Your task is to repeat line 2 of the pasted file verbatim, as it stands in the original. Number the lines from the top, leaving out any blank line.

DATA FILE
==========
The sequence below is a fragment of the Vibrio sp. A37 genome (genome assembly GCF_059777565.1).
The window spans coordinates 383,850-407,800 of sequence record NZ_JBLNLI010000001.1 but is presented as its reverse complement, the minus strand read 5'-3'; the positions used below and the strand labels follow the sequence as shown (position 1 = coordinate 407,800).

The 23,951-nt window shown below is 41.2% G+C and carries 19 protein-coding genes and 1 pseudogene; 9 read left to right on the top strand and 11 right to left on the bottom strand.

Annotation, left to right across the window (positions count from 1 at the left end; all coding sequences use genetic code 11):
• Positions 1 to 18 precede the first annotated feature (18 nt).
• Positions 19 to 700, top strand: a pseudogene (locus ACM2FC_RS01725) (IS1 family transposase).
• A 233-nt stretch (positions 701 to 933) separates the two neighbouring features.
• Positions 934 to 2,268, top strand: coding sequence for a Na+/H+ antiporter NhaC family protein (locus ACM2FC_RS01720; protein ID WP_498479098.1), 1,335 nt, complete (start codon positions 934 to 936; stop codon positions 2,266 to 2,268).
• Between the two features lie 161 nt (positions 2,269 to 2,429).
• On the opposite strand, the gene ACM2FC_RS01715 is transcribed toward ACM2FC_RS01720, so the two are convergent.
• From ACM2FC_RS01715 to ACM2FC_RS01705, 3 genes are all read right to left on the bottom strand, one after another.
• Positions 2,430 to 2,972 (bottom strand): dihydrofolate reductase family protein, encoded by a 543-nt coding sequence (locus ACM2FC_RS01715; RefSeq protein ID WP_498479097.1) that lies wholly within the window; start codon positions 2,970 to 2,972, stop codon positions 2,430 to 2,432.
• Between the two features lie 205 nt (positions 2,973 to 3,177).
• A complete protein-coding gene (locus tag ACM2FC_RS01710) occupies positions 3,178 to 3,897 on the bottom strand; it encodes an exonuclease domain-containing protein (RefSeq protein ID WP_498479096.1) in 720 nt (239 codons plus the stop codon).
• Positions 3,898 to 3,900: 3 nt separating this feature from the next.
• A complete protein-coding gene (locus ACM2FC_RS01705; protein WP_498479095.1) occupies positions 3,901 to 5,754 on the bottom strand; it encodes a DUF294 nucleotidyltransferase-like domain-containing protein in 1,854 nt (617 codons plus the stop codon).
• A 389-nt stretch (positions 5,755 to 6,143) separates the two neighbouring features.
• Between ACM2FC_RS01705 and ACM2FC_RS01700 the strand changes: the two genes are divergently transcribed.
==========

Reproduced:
The window spans coordinates 383,850-407,800 of sequence record NZ_JBLNLI010000001.1 but is presented as its reverse complement, the minus strand read 5'-3'; the positions used below and the strand labels follow the sequence as shown (position 1 = coordinate 407,800).